Monday, March 18, 2019

Homeschooling the Teen Years - Don't Believe Everything You Read on a College Website

For those of us who attended universities during happy days of growth and expansion, the shifting sand of the current collegiate landscape can be startling.

When Moody Bible Institute closed its Spokane campus last year, we felt like we'd dodged a bullet. T(age 21) had seriously considered one of the programs they offered in Spokane.

When we asked, during the parent orientation day at his current university, about the debate team they had touted on their website (which offered scholarships for participants), we were sad to learn it had been discontinued more than a year before when the professor who had been heading it up left the school.

When the same school announced sweeping cuts to majors this spring, including one that A(age 18) had not only considered, but applied and been accepted to, we counted ourselves fortunate that T's program was left intact (for now).  But, we're formulating a back-up plan.

When A considered her second local choice, a program offered by one of the state schools through a local extension office here in town, I was nervous when a recruiter from the school told us at a college fair that she'd heard rumor the local program was going to be shut-down.  According to the website, everything was fine for that program and another being offered here in town with face-to-face classes.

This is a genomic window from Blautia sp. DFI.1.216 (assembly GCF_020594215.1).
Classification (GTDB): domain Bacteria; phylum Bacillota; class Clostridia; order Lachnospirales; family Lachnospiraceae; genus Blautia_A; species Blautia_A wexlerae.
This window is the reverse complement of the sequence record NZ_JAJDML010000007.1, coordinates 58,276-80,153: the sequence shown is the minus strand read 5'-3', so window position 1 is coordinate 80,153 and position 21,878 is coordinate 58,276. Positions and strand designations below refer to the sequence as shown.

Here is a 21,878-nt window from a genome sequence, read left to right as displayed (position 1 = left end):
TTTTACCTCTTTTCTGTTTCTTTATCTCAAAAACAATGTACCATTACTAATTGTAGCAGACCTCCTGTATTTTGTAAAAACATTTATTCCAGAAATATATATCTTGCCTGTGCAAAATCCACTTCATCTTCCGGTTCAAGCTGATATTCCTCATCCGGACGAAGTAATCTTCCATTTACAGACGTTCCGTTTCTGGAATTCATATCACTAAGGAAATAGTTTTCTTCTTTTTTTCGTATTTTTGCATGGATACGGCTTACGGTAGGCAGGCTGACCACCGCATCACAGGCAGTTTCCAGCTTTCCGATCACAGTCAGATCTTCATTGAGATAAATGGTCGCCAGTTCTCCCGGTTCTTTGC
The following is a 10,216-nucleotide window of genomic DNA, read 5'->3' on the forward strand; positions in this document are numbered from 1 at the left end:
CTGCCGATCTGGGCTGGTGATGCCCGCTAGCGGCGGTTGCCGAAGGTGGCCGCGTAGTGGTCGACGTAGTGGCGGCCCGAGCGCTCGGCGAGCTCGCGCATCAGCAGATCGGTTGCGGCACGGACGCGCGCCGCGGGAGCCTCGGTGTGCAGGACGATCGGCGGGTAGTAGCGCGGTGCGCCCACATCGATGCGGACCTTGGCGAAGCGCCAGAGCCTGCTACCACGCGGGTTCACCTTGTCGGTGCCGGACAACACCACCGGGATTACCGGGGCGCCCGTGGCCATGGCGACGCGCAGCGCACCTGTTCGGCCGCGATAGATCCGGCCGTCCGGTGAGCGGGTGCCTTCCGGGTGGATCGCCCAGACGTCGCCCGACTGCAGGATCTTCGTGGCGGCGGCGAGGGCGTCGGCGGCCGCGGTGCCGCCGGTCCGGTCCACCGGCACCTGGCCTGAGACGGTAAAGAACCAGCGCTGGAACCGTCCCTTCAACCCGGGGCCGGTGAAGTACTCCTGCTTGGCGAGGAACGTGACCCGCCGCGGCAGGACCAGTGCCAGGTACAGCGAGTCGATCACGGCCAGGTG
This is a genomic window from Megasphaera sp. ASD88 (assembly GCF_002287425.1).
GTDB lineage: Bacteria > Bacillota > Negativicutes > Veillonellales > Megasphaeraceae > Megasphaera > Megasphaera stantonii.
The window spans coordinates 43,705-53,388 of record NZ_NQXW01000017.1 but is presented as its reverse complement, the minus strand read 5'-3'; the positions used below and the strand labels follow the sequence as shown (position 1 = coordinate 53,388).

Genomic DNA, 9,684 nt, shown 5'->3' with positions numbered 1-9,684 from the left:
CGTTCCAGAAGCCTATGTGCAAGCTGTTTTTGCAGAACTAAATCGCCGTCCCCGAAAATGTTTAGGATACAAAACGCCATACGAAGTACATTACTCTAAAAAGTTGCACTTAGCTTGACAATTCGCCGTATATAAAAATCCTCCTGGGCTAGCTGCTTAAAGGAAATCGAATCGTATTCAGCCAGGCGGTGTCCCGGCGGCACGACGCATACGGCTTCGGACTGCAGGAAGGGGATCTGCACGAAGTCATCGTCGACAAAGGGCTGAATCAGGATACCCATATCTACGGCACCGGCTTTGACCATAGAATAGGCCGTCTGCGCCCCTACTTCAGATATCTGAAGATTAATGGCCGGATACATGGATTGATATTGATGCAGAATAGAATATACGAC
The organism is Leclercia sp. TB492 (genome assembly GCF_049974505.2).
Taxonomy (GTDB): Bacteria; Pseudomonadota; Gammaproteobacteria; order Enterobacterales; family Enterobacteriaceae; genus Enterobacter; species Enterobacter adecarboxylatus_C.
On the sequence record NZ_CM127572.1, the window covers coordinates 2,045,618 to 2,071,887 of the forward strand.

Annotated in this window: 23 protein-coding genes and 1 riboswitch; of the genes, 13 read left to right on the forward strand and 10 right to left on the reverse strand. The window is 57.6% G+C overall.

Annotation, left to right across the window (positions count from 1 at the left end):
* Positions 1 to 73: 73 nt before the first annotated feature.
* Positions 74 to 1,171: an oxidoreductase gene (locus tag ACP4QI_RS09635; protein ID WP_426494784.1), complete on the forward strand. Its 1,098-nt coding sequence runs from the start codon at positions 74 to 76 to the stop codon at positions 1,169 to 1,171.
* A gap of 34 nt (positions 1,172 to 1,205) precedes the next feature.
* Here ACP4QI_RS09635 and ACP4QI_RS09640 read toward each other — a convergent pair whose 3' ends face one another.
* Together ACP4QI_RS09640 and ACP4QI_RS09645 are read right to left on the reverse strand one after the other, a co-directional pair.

I called the school and spoke to admissions officers, secretaries, professors and administrators.  Some assured me all was well.  Others were unsure or unable to share what they "knew".  As spring approached, the two programs remained listed on the school's website.  We worried less, figuring the rumors had been false.

When A settled on one of the two programs as the most practical for next year (though she hasn't completely given up on the concept of a gap year) I took a quick peek at the fall schedule to see which classes were being offered locally fall semester.  There weren't any listed for either of the programs.

I called the school again (after A emailed them and waited a solid week for a reply), and discovered that one of the programs has not been offered locally in over a year.  The other is supposedly still being offered.  Needless to say, we set up a meeting with the program advisor, and started formulating yet another back-up plan.

My point with all of this is that since we, as homeschool parents, are also our children's guidance counselors, it's important to stay as on top of the changes coming to the colleges our students are considering (it's not always easy), to be ready with back-up plans (and back-ups for the back-ups), and to never (NEVER) take a college website at face value.  Check, check and double-check every fact you read.

It's great (if sometimes exhausting) to be a homeschooler.

1 comment:

Ticia said...

Going to the homeschool convention and listening to all of the high school/college "pros," it's been interesting to see all the different ways colleges are crazy to get into and plan for.